LOWER BRULE, S.D. - Representatives from the U.S. Army Corps of Engineers and the media were ousted from a four-day conference designed to provide an exchange of information about tribal cultural resources and other issues surrounding preservation of tribal areas including burial sites.
The conference, which started April 30, included officials from the National Advisory Council On Historic Preservation and the National Trust For Historic Preservation, and an assortment of tribal leaders, historic preservationists and lineal descendents of those buried along the banks of the Missouri River.
Last year, tribes in the region filed two court actions to protect and preserve the remains along the Missouri River. The Yankton Sioux Tribe was the first to file a lawsuit to protect remains at White Swan more than a year ago. The Standing Rock Sioux Tribe filed the second lawsuit last fall against the corps intended to keep fluctuating water levels at Lake Oahe from further disturbing cultural and historical sites important to the tribe.
Standing Rock settled the lawsuit in late April with an agreement that the corps would place rock along the shoreline to protect the burial sites and prevent further erosion. The Yankton Sioux suit remains unresolved.
Tribal members returned to the negotiating table to talk to the corps about preserving burial sites exposed because of a seasonal drop in water levels and dry conditions.
Regional tribal preservationists walked away from the negotiating table for months because they said they felt corps officials ignored pleas to assist finding a long-term solution to protect the sites. Negotiations resumed last fall and Yankton Sioux tribal members agreed to place rock along the shoreline as a temporary measure, but snow storms prevented crews with heavy equipment from accessing the site because of soft ground along river banks.
The corps raised the water level as officials said they would under an early December deadline and even the temporary solution wasn't executed.
Preservationists from the region including tribal members from the Three Affiliated Tribes in North Dakota, whose relatives' burial sites stretch along the banks of the Missouri, came here to exchange ideas on how best to protect them.
Corps officials, who have often been bashed for the agency's failure to listen and work with the tribes, came and were turned away at the door. The Lower Brule Sioux Tribe's Director of Public Relations Scott Jones announced before the entire group that he had prevented corps officials from attending the gathering. He said, "Tribes had the right to meet with federal agencies" without the interference of other agencies.
Jones went on to say his reason for failing to include the media at the meeting was that it would allow for a more open discussion among tribal elders who wanted to tell their stories to the federal preservation agency which had chastised the corps last year for failure to preserve the grave sites.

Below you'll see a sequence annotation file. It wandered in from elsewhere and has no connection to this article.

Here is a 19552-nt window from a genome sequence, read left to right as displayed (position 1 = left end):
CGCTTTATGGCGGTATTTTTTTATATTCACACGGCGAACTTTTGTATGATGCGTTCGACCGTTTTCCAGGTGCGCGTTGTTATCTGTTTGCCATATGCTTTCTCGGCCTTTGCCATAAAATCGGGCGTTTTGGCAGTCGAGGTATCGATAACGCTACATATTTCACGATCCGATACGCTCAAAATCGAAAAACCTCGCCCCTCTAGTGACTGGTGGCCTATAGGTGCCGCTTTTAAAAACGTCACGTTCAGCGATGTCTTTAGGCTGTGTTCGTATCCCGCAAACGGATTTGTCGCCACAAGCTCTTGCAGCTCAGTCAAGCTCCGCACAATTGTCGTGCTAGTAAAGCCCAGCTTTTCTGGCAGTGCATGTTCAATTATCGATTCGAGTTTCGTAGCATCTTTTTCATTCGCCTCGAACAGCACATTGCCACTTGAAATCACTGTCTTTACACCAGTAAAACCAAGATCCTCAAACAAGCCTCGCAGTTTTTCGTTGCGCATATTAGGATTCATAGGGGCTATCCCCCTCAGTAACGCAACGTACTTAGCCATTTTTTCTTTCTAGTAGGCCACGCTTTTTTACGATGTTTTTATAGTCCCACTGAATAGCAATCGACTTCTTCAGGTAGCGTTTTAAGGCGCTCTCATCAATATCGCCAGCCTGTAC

The burial sites were to be moved as part of the Pick Sloan Dam Project more than 40 years ago, but as remains began to surface in the 1950s it was apparent the subcontractors hired by the corps had failed to move graves in a series of cemeteries along the shoreline.
The lawsuits were filed in hopes of protecting those Yankton Sioux Tribal members buried along the shores of Lake Francis and descendants of Chief Mad Bear, laid to rest near Wakpala.
The continuing issues brought descendants from the Mandan, Hidatsa and Arikara tribes to South Dakota in an effort to protect older burials sites.
Jones announced the presence of Indian Country Today at the conference Tuesday, saying he made a "departure from protocol," allowing any member of the media to attend the conference, and that the paper would be allowed to stay through the remainder of the conference. Jones later rescinded that agreement, saying the conference was a closed meeting and those present were there by "invitation only."
He went on to say tribal elders were uncomfortable about sharing in front of the media and the intent was to allow the elders and preservationists an unencumbered exchange.
In his decree, he turned away not only a representative of ICT, but a tribal member with ties as a lineal descendent of those who lived along the banks of the Missouri River, whose great-grandmother's relatives lived along one of the communities flooded by the dam project.
"When we're ready to talk, we will call the corps," he said, indicating their presence would be a distraction now.
Don Klima, director of planning and review for the National Advisory Council on Historic Preservation in Washington, D.C., said this was a first for his agency - to be involved in a meeting that was closed to media and the public.
Klima said unless specific information about the location of vulnerable burial sites was released during the course of the discussion, the gatherings should have been open to the public including the corps whose representatives from the Big Bend Dam attended to better understand the issue. He said a majority of the conference should have been open.
Maggie Oldham, a public affairs specialist for the corps, said corps representatives, who had given the group a tour of the Big Bend Dam, left without a challenge.
"They left out of respect for the tribal members," Oldham said.